Ruby Lane Farm and Garden is now functioning. We have chickens and goats and dogs and a cat and even a rabbit! Farming is a labor of love, and being a Farmgirl is a Condition of the Heart.
The goal is simple: Raise my own food from garden to bacon; grow enough to share with others and run a cottage industry to fund Ruby Lane. This has long been a dream of mine.
Even crafting fun has to come to a (temporary) end sometimes...so I can do other things like BUILD! (My other favorite activity.) Today I cut apart the privacy fence that separates the back yard from the front, and built a little double gate out of two crib ends. I don't have any hinges, and will have to wait til I get some money to buy some; I will also buy some kind of paint to help weather proof it.
Even though it's not done, I like it!
This is what it looked like before.
That's our Border Collie, Mary Jane. She's a real scaredy cat. She's not scared of Timmy at all though. We got her from the pound nearly a year ago.
And this is me. I get pretty hot and sweaty and covered in sawdust when I build. It's not my favorite condition, but it sure gets things done!
Some days I feel like the Little Red Hen! I bought some Angora goats for the fiber (of course), learned to shear them (thank you Denise!), figured out how to wash the fleece, experimented with the dyeing process, and began felting, a skill new to me.
Here's what I've done so far... it's not much. :D
The general idea is that I am going to try and sell these (or rather, trade them for a $10 tax deductible donation to Elias' adoption fund). What do you think? Would YOU buy one? I'm not asking you to, just to say whether you would. :D
When you see the picture of the little guy would it make you more likely to donate? Look:
How can you resist such darlingness?!
:D I'm off to school. (College for grown ups is exhausting!)
Yesterday I washed most of my remaining Angora fiber, nearly the entire fleece, in the washing machine. It worked well to get it sort of creamy colored, but it didn't remove the vegetation from the hairs. I am really struggling with that portion of the process. Help!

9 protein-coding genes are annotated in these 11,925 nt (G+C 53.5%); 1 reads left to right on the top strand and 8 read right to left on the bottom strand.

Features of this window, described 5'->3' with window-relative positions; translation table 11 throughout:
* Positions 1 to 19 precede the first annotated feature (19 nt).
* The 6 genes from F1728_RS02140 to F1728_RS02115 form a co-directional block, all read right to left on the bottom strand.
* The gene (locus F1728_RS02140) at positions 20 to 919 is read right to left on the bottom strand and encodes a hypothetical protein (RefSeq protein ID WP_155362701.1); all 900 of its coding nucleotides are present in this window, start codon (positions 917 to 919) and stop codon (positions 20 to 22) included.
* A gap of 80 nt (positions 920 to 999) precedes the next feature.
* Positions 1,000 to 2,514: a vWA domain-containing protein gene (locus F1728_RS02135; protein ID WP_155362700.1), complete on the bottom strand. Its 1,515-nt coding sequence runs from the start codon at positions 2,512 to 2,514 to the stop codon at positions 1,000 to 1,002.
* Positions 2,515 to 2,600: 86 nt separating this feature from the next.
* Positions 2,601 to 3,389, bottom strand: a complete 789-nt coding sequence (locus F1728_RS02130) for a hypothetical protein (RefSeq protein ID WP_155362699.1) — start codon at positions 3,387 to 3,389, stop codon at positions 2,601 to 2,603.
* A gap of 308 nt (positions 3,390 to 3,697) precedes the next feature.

This is what it looked like after washing it. Nice and clean looking...except for all the pine needles and leaves and such!
Then me and my blue bucket mixed up some dye (ok the bucket was for the soda ash soak before dyeing.)
Look at that pretty burgundy color! I was really hoping if I mixed the lime with the red I'd get a more orange look as I'm going for felting pumpkins first. But if it stayed this color, I'd be very happy with it!
Placing it on the paper towel (with plastic under it to prevent counter stains) is kinda gross.
I started rinsing it but ewww! It really looks like... brains. Until I got it done! And now look! Too bad I didn't want PINK and a very light limey color!
Ok, now what. Hmm. Well, off to dry it, and then maybe on my NEXT day off, I can card some of it. I hope people will buy pink and lime pumpkins to support special needs orphans in Russia! <3
Feels a little more and more like fall every week here. This week our highs are in the eighties, but I hear that by along about Thursday the highs will be only in the 60's. That ought to usher in the "Giving Season" quite nicely and maybe help me get a jump start into making things to sell.
I've been pondering for some time on what I could make to sell that would bring in income not just for Ruby Lane Farm but also for my little orphan, Elias. There is a little boy in Russia that I would just about give anything to be able to bring home and live with us. He is four years old, has Down's Syndrome, and I swear he looks just like Timmy at that age.
Handsome nearly grown up Timmy.
So I'm trying to figure out what kind of craft I can make to sell that will bring in some money towards Elias' adoption fund. This is not my fund, mind you, just monies that go straight to Reeces Rainbow, the agency that handles the adoptions for the Down's Syndrome Russian babies. I am leaning toward felted animals to give away for a 100% tax deductible gift of $10.
Any thoughts? Course, I have to learn to felt first, but I've completed all the other steps on this journey so far...
Some of the fun things I've done since we moved here to the new and improved Ruby Lane Farm World Headquarters are repairs. I had a very wobbly mailbox, and it was set into some sort of metal spike which really was not doing the trick. To fix it, I pulled out the post and spike, dug a hole with my trusty post-hole diggers and dropped in some cement. I reset the post, and voila! No more wobble and shake. I bet the post man loves it.
I wonder if he likes the new (ahem) much lower height... something I didn't think of when resetting the post INTO the ground as opposed to atop the stake.
Well, he hasn't said anything YET.
Then I decided we needed a rabbit pen because Nellie was all squished in that little wee cage in which we moved her. Since the fellows who were helping me move sort of fell down on the job and did not get but one load of stuff, we lost out on a lot of the outdoor structures I had built previously for both chickens and rabbits. I looked around to see what we had on hand, as I didn't want to have to buy anything from the hardware/lumber stores. Here's what I came up with.
The plants were set in front of the door because I didn't have it hinged yet. And this worked well - til it rained. Then I added inside a little box to go under the ineffective tin roof. How cute!
But as it turned out, the little shelter was not nearly so cute as it was a stepping stone to freedom for Nellie.
I'll show you more projects either completed or in process next blog.
Thanks for listening!